January 28, 2014

Psalm 60

O God, thou hast rejected us, broken our defenses;
Thou hast given a sign [raised a flag], for those who fear [revere] thee;
With God we shall do valiantly; it is he who will tread down our foes.
(Psalm 60:1,4,12)

The Jerusalem Bible calls this psalm a “national prayer after defeat.” There are times when God sees that we need to be defeated before we can humbly receive Him. It’s curious that the inscription of the psalm says the prayer is a meditation from the time when David “strove with Aram-naharaim and with Aram-zobah, and when Joab on his return killed twelve thousand of Edom in the Valley of Salt.” This recalls times of past triumph, when “the Lord gave victories to David wherever he went” (2 Samuel 8:6). But now these victories are a wistful memory. God is angry, has withdrawn His support, broken the defenses and made His people “suffer hard things.” This is a tough lesson, but He needs to break human pride and remind his people from time to time that He is sovereign.

Once we get that message, then in the midst of the battle we see His flag and rally around it. The Fathers understood this flag as the Cross, so verses from this psalm are used around the Sunday of the Cross in Great Lent. The Cross gives us the courage to pick up the good fight once again, but this time as God’s servants and with His strength. As another psalm says, “Yea, by Thee I can crush a troop;
and by my God I can leap over a wall” (18:9).

Orlando, Father Basil Summer

Fr Daniel Hickman greets Metropolitan Tikhon
Cross veneration
Parishioners venerate the Cross
Playground and parishioners
Metropolitan Tikhon with (from left) Fr Philip Le Masters, Fr John Jillions, Fr Daneil Hickman, Fr Chad Hatfield (SVS Chancellor)

This past weekend it was a blessing to be in Orlando with Metropolitan Tikhon for the Saint Vladimir’s Seminary Board retreat and then a lively Sunday morning and afternoon with the vibrant parish community of Saint Stephen the Protomartyr Church, led by Father Daniel Hickman. His Beatitude gave the sermon at the Liturgy and then answered questions at the dinner that followed. What brought you to Orthodoxy? What is happening with the Assembly of Bishops? What prevents at least the OCA and the Antiochian Church from uniting? Pope Francis is getting good PR—are there opportunities now for closer relations between East and West? What can we do to make more people aware of the dire situation of Christians in the Middle East? How can we raise awareness of Orthodoxy among Americans? When can we expect to have a bishop for the Diocese of the South?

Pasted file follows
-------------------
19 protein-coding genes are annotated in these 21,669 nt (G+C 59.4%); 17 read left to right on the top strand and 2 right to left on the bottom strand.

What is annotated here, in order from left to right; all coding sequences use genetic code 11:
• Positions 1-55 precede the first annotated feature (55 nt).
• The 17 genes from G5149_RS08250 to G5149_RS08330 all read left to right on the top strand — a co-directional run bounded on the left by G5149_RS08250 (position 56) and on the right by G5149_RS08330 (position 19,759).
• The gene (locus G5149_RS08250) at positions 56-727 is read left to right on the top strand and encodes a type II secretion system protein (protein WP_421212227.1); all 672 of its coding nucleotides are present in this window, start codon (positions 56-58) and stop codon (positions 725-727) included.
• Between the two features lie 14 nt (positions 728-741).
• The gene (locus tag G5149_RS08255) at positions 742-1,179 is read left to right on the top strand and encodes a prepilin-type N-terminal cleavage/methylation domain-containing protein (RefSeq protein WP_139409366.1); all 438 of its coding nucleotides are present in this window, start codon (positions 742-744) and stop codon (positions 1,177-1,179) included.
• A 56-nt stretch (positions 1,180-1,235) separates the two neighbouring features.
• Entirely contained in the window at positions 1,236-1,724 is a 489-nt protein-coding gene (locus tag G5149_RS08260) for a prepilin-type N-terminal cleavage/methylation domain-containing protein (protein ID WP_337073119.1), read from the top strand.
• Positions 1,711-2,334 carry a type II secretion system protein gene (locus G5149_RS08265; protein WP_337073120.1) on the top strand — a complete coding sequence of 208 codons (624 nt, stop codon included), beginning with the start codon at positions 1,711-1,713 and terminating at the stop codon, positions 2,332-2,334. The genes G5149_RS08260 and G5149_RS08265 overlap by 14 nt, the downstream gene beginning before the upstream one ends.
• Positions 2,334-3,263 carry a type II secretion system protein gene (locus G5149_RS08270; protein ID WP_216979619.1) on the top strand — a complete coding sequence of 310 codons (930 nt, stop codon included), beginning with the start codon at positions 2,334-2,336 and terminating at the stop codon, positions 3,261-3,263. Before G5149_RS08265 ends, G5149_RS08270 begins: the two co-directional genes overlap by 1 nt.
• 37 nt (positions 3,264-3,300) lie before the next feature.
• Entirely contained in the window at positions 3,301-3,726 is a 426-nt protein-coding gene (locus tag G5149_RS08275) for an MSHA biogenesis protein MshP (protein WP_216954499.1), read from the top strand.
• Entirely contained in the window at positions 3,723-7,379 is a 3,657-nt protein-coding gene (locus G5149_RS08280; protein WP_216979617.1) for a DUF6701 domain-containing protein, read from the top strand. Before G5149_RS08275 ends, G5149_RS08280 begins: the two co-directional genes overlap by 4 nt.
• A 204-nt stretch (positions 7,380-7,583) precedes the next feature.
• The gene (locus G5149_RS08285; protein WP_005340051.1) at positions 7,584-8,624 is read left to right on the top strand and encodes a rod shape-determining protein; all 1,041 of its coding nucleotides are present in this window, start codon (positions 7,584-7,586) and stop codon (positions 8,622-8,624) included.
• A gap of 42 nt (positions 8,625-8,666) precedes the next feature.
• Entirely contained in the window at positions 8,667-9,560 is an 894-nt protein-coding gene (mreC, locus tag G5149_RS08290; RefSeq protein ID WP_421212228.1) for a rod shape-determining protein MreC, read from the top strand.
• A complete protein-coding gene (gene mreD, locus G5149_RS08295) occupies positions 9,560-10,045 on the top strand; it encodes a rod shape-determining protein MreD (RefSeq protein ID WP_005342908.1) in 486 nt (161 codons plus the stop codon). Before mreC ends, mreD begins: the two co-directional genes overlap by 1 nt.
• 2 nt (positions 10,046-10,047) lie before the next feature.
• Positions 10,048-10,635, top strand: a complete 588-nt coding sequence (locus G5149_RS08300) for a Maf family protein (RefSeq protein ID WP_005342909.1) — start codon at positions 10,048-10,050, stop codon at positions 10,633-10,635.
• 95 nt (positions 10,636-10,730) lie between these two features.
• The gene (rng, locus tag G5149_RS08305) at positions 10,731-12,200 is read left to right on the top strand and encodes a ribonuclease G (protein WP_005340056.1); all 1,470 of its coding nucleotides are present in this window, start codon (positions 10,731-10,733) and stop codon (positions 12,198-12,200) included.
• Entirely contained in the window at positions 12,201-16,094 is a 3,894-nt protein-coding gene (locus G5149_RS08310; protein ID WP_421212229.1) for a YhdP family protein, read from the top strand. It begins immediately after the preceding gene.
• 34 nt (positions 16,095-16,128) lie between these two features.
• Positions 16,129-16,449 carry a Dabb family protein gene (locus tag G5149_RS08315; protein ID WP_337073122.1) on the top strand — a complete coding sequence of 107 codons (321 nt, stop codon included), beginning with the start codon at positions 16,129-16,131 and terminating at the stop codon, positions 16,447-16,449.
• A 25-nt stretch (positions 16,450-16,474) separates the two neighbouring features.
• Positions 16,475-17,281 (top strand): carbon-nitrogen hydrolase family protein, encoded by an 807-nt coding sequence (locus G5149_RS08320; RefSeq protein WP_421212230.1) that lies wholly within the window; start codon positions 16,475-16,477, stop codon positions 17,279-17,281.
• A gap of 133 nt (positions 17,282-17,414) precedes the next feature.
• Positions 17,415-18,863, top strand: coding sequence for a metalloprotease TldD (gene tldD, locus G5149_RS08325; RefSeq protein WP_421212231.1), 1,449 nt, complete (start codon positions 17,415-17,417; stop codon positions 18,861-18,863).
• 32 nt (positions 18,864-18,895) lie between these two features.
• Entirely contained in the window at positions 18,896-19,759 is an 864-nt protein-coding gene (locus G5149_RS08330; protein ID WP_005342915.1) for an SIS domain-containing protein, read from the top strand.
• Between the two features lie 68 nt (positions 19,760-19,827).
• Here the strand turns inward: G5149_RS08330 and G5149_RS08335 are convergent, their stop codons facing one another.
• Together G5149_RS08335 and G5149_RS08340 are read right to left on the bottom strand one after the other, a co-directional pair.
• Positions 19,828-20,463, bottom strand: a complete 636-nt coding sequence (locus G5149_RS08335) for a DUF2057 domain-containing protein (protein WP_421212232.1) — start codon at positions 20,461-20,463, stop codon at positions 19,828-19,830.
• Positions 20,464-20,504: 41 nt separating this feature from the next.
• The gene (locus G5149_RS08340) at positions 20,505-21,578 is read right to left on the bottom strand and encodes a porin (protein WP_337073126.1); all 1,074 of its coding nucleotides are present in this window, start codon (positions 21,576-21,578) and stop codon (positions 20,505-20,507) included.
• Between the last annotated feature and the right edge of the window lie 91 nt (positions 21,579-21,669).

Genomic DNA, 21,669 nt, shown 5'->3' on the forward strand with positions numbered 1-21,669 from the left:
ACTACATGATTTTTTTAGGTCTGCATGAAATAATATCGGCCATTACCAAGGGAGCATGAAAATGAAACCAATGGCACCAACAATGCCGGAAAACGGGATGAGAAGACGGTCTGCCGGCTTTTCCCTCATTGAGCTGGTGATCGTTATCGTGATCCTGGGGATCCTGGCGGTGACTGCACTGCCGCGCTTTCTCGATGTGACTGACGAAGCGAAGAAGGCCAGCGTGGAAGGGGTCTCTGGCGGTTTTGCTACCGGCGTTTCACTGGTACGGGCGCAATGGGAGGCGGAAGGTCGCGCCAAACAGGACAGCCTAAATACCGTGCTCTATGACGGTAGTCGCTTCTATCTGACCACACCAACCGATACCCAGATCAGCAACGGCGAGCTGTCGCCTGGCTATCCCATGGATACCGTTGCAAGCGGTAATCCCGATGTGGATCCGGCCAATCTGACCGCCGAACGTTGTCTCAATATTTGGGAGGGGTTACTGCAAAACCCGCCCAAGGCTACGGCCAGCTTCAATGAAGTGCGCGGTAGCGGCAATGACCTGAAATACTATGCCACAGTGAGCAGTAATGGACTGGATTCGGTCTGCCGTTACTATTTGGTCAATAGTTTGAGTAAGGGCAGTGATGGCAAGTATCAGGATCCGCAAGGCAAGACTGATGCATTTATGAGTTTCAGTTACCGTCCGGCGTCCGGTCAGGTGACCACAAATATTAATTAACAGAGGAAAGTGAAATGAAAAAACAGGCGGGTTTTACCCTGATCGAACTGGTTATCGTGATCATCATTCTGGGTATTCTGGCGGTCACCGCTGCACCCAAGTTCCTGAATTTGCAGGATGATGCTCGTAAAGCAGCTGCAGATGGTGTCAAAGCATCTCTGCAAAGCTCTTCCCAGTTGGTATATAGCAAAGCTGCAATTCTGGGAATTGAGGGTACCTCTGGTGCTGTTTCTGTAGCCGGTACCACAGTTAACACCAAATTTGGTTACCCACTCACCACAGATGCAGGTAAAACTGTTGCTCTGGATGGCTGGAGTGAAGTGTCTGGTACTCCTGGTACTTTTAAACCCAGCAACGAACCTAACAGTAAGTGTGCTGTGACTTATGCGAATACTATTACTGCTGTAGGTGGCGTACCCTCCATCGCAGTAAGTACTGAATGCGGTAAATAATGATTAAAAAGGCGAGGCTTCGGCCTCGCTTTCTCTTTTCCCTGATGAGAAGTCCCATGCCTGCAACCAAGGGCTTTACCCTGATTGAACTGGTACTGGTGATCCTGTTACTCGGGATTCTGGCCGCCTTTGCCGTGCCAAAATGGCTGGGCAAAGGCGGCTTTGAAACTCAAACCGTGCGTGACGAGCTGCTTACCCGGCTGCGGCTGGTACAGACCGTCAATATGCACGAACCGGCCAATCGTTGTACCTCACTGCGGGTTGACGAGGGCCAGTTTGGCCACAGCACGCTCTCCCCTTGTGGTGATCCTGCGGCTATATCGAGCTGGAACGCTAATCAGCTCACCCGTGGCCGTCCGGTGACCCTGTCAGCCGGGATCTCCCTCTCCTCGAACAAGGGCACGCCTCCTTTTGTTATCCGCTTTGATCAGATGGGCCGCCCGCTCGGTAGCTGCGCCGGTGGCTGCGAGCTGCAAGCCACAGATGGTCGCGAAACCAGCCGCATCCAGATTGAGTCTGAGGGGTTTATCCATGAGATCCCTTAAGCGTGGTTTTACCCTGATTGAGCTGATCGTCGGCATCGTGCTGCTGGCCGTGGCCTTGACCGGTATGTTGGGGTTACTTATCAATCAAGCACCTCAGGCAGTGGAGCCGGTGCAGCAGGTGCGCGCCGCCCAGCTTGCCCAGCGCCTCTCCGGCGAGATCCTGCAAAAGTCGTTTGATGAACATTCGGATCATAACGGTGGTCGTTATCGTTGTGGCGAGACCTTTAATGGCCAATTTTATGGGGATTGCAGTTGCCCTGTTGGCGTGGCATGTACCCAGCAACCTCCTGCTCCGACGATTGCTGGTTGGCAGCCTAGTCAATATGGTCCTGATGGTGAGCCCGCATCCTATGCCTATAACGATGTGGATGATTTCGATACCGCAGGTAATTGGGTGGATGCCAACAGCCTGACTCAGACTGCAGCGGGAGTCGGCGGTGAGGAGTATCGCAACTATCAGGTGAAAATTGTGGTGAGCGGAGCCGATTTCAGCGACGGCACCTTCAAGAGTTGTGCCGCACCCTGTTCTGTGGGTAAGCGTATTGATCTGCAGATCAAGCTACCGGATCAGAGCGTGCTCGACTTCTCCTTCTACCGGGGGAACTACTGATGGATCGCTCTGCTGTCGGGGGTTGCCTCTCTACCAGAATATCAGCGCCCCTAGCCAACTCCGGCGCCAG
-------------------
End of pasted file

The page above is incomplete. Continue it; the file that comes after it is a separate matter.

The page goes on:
One parishioner thanked Metropolitan Tikhon “for bringing peace back to our Church.” He replied that this was not his doing, but in any case we can be grateful. He warned though, that “peace can also be a temptation not to work. God has given us this time of peace to work to build up the Church.” 

Another parishioner, noted that her great-grandfather had been a priest in Soviet Russia and spent seven years in prison camps before being executed in 1943. She herself had been baptized in secret by her grandmother for fear of repercussions. She confessed that she doesn’t follow the rules of the Church but believes that we should follow our hearts. Metropolitan Tikhon added that “the goal is not to follow rules, but to use the rules to get to our heart.”

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Fr Basil Summer
Fr Basil Summer

Today is Father Basil Summer’s 88th birthday. He continues to serve regularly at Saint Sergius Chapel, where this past Sunday there was a celebration in his honor. Many years, Fr Basil!